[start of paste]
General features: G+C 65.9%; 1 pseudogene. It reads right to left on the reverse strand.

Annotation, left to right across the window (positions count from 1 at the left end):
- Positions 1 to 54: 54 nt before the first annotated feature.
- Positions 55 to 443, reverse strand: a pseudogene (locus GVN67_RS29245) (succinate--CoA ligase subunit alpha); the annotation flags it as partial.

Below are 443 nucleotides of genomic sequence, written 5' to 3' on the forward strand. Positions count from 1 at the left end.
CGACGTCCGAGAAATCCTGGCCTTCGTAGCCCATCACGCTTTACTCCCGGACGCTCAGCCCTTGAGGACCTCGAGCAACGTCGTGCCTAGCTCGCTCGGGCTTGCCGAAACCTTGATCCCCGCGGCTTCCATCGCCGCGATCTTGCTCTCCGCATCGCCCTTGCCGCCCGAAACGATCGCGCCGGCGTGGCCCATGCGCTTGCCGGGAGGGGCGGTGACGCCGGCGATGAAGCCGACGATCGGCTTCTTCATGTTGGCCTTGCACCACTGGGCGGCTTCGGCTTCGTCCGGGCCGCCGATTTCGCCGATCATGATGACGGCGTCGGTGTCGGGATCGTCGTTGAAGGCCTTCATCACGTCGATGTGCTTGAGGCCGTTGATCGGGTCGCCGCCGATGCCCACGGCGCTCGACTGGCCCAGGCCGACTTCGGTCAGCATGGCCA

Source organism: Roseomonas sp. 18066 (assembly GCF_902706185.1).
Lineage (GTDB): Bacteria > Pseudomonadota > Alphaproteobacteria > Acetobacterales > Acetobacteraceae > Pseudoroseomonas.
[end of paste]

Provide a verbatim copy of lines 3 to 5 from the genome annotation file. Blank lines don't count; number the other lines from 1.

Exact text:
- Positions 1 to 54: 54 nt before the first annotated feature.
- Positions 55 to 443, reverse strand: a pseudogene (locus GVN67_RS29245) (succinate--CoA ligase subunit alpha); the annotation flags it as partial.

Below are 443 nucleotides of genomic sequence, written 5' to 3' on the forward strand. Positions count from 1 at the left end.